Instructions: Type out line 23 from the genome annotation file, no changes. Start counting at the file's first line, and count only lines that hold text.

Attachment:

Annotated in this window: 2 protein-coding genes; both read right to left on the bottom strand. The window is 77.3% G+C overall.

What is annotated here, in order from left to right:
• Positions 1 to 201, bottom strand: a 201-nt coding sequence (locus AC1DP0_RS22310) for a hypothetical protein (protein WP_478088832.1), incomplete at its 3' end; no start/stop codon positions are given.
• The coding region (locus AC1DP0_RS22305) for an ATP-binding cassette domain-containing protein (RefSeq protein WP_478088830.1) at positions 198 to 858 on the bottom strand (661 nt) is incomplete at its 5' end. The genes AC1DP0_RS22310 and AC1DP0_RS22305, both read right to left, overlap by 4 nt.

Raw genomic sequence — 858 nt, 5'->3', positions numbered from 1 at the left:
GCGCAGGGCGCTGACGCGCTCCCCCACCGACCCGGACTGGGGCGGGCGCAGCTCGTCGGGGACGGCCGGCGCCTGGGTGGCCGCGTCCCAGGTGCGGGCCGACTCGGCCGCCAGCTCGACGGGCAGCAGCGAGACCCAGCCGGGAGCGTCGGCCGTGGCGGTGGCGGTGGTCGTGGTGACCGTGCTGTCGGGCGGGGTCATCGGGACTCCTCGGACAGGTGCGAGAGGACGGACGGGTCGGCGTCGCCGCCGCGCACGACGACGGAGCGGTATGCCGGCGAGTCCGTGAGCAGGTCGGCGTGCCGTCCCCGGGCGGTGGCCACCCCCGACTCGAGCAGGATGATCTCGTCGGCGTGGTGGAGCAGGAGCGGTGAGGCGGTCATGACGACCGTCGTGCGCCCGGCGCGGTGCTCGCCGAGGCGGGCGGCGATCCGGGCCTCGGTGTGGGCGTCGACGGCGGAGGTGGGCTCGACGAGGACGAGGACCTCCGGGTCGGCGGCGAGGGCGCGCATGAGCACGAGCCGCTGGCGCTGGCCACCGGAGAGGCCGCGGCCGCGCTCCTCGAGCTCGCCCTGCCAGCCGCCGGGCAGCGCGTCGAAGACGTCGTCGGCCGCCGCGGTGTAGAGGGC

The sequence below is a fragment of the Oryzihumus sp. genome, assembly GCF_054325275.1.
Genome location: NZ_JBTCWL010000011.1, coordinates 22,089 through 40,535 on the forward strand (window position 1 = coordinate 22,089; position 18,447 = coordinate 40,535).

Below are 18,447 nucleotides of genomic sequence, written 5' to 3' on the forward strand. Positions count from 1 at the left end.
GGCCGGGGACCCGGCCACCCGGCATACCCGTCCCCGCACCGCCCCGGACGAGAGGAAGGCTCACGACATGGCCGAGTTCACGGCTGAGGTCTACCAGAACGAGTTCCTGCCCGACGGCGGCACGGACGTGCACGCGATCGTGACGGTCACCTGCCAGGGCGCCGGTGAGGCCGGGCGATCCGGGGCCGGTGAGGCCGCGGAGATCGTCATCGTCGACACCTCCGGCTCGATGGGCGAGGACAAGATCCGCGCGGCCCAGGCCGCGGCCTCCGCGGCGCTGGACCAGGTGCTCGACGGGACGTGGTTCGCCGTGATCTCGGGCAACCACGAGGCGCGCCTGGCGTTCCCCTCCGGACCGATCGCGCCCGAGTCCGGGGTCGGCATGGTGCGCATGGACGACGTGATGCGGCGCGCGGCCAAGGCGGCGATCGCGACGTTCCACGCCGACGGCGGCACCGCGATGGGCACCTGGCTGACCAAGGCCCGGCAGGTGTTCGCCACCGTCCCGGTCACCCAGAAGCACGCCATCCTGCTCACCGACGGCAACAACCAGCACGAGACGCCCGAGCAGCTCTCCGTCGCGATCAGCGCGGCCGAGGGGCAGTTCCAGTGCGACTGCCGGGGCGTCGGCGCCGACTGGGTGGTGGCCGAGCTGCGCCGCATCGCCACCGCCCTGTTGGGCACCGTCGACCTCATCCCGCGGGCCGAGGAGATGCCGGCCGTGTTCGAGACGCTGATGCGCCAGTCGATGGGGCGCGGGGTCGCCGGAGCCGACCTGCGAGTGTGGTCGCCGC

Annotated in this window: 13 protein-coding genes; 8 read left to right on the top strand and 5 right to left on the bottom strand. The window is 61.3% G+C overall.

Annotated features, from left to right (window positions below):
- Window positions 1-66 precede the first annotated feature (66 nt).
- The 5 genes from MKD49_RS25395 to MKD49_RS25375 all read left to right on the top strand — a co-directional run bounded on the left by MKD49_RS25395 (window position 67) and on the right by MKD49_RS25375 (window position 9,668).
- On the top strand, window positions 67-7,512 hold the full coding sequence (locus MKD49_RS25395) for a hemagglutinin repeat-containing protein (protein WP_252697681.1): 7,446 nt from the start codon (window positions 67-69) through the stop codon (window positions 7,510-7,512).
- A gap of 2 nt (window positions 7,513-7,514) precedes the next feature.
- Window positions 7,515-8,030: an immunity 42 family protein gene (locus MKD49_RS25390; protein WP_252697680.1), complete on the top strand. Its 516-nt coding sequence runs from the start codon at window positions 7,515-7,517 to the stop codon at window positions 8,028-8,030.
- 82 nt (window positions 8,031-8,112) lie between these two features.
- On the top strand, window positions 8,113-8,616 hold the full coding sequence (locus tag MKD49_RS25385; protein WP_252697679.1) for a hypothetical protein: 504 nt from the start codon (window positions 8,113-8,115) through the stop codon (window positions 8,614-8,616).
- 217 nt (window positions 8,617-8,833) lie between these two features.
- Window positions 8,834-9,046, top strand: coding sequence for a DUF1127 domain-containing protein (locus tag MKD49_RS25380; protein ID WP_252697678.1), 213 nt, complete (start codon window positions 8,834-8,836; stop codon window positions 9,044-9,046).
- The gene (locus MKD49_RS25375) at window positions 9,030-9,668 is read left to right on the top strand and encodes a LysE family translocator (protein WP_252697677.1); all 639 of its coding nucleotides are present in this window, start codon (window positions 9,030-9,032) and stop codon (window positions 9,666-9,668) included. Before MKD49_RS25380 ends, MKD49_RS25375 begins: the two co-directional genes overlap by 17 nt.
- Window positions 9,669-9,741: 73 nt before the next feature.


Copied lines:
- Window positions 9,669-9,741: 73 nt before the next feature.